Saturday, November 17, 2007

The Languages I Speak (and some I Don't)

totally made my day recently by telling me I write Italian very well and asking if I had studied it at University! I was very flattered, but no, I only studied it for two years at evening classes at the Institute for Applied Language Studies, in Edinburgh. I have worked hard extra to that in learning grammar at home and reading a lot in Italian. It helps that I enjoy a lot of Italian writers, especially Italo Calvino and Alessandro Barrico. I also read the Italian magazine Focus, which is a wonderfully bizarre magazine, full of articles about weird things. I watch a fair number of Italian films too (the Italian Film Festival starts this weekend!!!). I've found Italian much easier to learn than either German or French, both of which I studied at school. I learnt French for five years at school and have done little with it since, though I did a year of evening classes and sometimes read in French as well as watching a fair number of French films. My real problem with French is that I can't hear it very well! German I studied for three years in school but have always used it since, I've visited Germany more often than any other country and have several German friends, some of whom I even speak German with! German is hard work though, all those long words and endless sentences with the verbs at the end.... I use both German and Italian for work sometimes. I can understand Spanish quite well because its very similar to Italian, but I can't speak it, mostly for exactly the same reason.... I can speak a few phrases of Polish, as I was on an archeology dig over there once. I keep meaning to learn a bit more as there are so many Polish people over here now, but its a very difficult language and I don't expect to get beyond the very basics. Gaelic is a language so strange and incomprehensible (to make the present tense you use the future tense - how weird is that!) that I don't think I'll ever get past Hello, a fact not helped that whenever we visit 'Gaelic speaking' areas of Scotland, we never find anyone who speaks the language! I learnt some Chichewa when I was in Malawi and still occasionally come out with the odd 'pepani' (sorry) or zikomo (excuse me, thankyou).



So what languages do you speak and how do you use them?

5 comments:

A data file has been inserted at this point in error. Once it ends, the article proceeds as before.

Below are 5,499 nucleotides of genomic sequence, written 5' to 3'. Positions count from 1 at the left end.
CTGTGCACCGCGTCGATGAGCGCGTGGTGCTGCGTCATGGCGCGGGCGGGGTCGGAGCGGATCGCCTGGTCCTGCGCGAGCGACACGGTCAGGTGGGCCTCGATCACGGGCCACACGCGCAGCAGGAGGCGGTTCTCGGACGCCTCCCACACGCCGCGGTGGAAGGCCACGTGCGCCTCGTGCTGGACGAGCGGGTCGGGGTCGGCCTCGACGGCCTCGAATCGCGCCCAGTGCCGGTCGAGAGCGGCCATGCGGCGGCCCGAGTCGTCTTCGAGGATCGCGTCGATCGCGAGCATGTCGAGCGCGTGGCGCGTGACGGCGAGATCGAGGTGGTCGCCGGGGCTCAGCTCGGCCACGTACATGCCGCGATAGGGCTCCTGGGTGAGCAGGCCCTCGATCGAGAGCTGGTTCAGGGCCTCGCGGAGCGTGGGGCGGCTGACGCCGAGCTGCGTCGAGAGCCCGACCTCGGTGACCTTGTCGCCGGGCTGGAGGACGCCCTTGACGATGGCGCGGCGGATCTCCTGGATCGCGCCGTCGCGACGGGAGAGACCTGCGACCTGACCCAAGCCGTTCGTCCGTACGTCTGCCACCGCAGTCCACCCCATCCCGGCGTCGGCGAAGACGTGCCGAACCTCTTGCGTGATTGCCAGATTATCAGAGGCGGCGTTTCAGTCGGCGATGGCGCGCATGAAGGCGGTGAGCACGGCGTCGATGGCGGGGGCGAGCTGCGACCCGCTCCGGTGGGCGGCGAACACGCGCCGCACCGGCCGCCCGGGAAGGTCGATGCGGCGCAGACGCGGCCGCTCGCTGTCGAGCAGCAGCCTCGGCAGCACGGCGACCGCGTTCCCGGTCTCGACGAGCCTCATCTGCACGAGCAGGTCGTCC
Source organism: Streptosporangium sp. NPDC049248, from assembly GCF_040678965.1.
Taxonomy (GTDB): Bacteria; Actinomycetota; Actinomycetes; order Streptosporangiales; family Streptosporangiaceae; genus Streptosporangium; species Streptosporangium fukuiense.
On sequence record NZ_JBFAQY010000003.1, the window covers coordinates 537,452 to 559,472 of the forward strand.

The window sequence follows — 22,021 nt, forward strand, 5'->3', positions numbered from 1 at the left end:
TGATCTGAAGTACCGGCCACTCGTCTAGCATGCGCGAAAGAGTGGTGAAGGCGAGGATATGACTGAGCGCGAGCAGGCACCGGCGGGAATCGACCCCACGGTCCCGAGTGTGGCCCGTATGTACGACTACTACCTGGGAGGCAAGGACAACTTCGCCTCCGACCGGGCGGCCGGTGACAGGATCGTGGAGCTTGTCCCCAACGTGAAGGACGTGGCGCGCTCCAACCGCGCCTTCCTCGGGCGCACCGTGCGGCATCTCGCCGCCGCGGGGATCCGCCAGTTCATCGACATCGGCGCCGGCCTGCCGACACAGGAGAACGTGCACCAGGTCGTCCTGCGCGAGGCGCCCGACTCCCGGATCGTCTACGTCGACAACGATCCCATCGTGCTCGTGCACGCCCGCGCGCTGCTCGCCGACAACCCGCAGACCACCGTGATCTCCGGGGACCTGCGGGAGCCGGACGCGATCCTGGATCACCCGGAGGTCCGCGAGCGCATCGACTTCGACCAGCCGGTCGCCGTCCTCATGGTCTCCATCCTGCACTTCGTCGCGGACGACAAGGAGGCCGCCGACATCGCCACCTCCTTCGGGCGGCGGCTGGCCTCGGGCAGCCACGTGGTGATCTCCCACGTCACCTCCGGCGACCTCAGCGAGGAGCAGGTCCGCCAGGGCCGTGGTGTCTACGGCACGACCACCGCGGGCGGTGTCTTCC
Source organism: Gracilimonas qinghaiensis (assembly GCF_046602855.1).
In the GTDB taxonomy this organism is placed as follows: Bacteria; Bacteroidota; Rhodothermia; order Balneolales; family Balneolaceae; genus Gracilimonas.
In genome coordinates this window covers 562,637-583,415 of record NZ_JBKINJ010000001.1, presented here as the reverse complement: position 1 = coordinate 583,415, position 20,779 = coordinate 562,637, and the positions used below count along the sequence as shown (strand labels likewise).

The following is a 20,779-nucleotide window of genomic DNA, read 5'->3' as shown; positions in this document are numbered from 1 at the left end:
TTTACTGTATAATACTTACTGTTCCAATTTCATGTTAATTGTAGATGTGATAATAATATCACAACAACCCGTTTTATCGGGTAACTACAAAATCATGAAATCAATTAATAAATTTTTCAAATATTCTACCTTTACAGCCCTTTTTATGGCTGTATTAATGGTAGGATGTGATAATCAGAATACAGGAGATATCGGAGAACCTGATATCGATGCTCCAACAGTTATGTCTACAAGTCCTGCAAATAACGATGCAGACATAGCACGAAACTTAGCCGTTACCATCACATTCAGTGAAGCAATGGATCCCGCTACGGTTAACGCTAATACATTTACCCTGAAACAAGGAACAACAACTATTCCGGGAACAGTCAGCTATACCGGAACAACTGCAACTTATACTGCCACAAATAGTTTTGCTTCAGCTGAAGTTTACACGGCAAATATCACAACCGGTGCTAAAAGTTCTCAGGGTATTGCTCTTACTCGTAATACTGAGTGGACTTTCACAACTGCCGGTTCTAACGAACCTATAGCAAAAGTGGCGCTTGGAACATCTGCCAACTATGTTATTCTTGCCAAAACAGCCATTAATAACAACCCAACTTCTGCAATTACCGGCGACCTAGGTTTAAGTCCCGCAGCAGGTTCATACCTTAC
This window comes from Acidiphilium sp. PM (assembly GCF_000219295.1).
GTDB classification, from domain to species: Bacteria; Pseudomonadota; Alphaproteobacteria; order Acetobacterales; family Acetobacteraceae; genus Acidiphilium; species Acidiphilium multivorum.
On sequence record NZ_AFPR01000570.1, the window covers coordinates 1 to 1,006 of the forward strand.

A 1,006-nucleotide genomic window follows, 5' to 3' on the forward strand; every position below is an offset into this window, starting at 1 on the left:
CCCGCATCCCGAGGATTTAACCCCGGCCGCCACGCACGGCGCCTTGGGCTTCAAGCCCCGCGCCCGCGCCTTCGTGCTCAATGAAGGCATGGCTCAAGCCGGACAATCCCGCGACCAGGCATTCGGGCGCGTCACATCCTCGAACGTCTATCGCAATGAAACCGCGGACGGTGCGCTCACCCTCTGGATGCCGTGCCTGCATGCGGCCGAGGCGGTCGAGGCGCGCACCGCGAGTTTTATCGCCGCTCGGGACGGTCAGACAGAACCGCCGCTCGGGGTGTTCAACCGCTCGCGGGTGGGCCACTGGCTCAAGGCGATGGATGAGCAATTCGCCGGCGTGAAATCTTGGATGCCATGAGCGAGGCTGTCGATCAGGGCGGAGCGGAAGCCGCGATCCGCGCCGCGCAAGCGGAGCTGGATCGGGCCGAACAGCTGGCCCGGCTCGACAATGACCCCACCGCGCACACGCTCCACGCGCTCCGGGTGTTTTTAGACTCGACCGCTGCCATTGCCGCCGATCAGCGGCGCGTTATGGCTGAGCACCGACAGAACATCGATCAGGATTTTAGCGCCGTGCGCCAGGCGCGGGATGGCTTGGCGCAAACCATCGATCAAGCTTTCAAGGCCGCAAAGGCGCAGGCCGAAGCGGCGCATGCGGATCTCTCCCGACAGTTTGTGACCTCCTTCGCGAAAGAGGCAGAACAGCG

polona said...

gosh, you are a true polyglot!

apart from my native slovene, i speak serbian and croatian and understand most of but do not speak macedonian.
i am fluent in english although less so when speaking
i understand some french but speak and write very poorly
and i also understand (but do not speak) a little italian and german and spanish if i try very hard

PaulS said...

Speaking so many languages, do you have a sense that is one language behind all of them? I would love to be multilingual but alas my old brain is frozen solid in English, well some variety of English anyway. Reading Italo Calvino in the original language would be wonderful and Goethe, oh and Umberto Eco. Don't get me started on the complex issues of translation and the metatext though that could go on forever. Very thoughtprovoking post, thankyou.

Crafty Green Poet said...

Pauls - I can certainly see the connections between Spanish, French, Italian and Romanian (which I don't speak but its easy to feel your way through if you speak any of the other languages I mention there). They all come from Latin. The Germanic languages - German, Dutch, Swedish, Norwegian, Danish and Icelandic - all have obvious similarities too. English is a crazy mix of both Germanic and Latin roots. Reading Eco in Italian would be a real challenge, especially his longer works, not exactly an easy writer. Calvino though...

Polona - You've got an impressive list of languages too!

said...

wow!!! lots of languages!!! though i'm british i speak italian all the time, though fortunately get to remember my english through teaching it!!! i studied latin, german and french at school and have forgotten most of my german and latin, but studied french and italian at university, i've forgotten much french but hope it'd come back if i stayed there for a while!
your italian is great! i love calvino soooooooo much, but i don't know barrico at all - thanks, i shall loook him up!

Crafty Green Poet said...

Na - your French would definitely come back! I basically ignore French most of the time, but when I need it its all there! I wish I had studied Latin - its so useful, despite no one speaking it! Glad you also love Calvino, I'd defintely recommend Barrico.